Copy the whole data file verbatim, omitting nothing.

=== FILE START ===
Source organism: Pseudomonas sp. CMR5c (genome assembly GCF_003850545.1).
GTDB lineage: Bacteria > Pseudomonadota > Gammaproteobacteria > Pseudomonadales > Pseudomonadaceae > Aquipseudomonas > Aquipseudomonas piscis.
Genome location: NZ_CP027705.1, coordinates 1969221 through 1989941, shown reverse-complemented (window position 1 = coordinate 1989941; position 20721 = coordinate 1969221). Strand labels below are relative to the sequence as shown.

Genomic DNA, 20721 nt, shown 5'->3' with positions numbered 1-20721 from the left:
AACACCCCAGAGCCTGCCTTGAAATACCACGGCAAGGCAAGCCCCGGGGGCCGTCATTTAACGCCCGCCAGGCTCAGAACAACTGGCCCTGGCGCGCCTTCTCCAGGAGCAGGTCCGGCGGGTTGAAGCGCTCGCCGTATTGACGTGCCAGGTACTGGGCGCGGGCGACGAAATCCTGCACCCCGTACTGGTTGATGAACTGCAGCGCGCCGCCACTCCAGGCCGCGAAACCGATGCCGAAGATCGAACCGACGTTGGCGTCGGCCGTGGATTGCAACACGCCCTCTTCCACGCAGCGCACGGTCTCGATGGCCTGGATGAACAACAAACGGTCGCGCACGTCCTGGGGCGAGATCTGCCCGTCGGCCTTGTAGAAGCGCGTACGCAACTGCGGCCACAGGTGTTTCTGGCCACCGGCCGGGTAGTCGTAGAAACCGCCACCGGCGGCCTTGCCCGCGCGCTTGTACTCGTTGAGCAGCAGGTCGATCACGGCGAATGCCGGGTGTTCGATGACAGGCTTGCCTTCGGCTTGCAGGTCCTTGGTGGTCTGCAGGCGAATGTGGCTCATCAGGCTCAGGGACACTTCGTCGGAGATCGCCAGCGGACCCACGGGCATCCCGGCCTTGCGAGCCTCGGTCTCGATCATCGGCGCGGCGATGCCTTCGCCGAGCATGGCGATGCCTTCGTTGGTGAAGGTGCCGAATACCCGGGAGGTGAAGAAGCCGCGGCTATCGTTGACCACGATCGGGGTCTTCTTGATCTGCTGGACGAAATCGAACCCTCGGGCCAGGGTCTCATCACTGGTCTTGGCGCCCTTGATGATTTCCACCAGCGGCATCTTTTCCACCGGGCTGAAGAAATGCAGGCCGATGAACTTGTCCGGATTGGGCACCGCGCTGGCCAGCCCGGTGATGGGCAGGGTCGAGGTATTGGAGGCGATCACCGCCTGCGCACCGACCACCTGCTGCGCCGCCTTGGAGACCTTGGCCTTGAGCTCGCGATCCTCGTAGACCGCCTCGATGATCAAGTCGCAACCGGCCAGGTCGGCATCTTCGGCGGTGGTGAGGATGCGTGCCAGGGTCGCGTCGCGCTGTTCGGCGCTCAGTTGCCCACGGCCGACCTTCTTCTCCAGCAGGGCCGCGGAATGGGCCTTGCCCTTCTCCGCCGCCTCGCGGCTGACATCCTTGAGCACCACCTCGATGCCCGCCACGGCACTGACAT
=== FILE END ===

Source organism: Pseudomonas sp. CMR5c (genome assembly GCF_003850545.1).
GTDB lineage: Bacteria > Pseudomonadota > Gammaproteobacteria > Pseudomonadales > Pseudomonadaceae > Aquipseudomonas > Aquipseudomonas piscis.
Genome location: NZ_CP027705.1, coordinates 1969221 through 1989941, shown reverse-complemented (window position 1 = coordinate 1989941; position 20721 = coordinate 1969221). Strand labels below are relative to the sequence as shown.

Genomic DNA, 20721 nt, shown 5'->3' with positions numbered 1-20721 from the left:
AACACCCCAGAGCCTGCCTTGAAATACCACGGCAAGGCAAGCCCCGGGGGCCGTCATTTAACGCCCGCCAGGCTCAGAACAACTGGCCCTGGCGCGCCTTCTCCAGGAGCAGGTCCGGCGGGTTGAAGCGCTCGCCGTATTGACGTGCCAGGTACTGGGCGCGGGCGACGAAATCCTGCACCCCGTACTGGTTGATGAACTGCAGCGCGCCGCCACTCCAGGCCGCGAAACCGATGCCGAAGATCGAACCGACGTTGGCGTCGGCCGTGGATTGCAACACGCCCTCTTCCACGCAGCGCACGGTCTCGATGGCCTGGATGAACAACAAACGGTCGCGCACGTCCTGGGGCGAGATCTGCCCGTCGGCCTTGTAGAAGCGCGTACGCAACTGCGGCCACAGGTGTTTCTGGCCACCGGCCGGGTAGTCGTAGAAACCGCCACCGGCGGCCTTGCCCGCGCGCTTGTACTCGTTGAGCAGCAGGTCGATCACGGCGAATGCCGGGTGTTCGATGACAGGCTTGCCTTCGGCTTGCAGGTCCTTGGTGGTCTGCAGGCGAATGTGGCTCATCAGGCTCAGGGACACTTCGTCGGAGATCGCCAGCGGACCCACGGGCATCCCGGCCTTGCGAGCCTCGGTCTCGATCATCGGCGCGGCGATGCCTTCGCCGAGCATGGCGATGCCTTCGTTGGTGAAGGTGCCGAATACCCGGGAGGTGAAGAAGCCGCGGCTATCGTTGACCACGATCGGGGTCTTCTTGATCTGCTGGACGAAATCGAACCCTCGGGCCAGGGTCTCATCACTGGTCTTGGCGCCCTTGATGATTTCCACCAGCGGCATCTTTTCCACCGGGCTGAAGAAATGCAGGCCGATGAACTTGTCCGGATTGGGCACCGCGCTGGCCAGCCCGGTGATGGGCAGGGTCGAGGTATTGGAGGCGATCACCGCCTGCGCACCGACCACCTGCTGCGCCGCCTTGGAGACCTTGGCCTTGAGCTCGCGATCCTCGTAGACCGCCTCGATGATCAAGTCGCAACCGGCCAGGTCGGCATCTTCGGCGGTGGTGAGGATGCGTGCCAGGGTCGCGTCGCGCTGTTCGGCGCTCAGTTGCCCACGGCCGACCTTCTTCTCCAGCAGGGCCGCGGAATGGGCCTTGCCCTTCTCCGCCGCCTCGCGGCTGACATCCTTGAGCACCACCTCGATGCCCGCCACGGCACTGACAT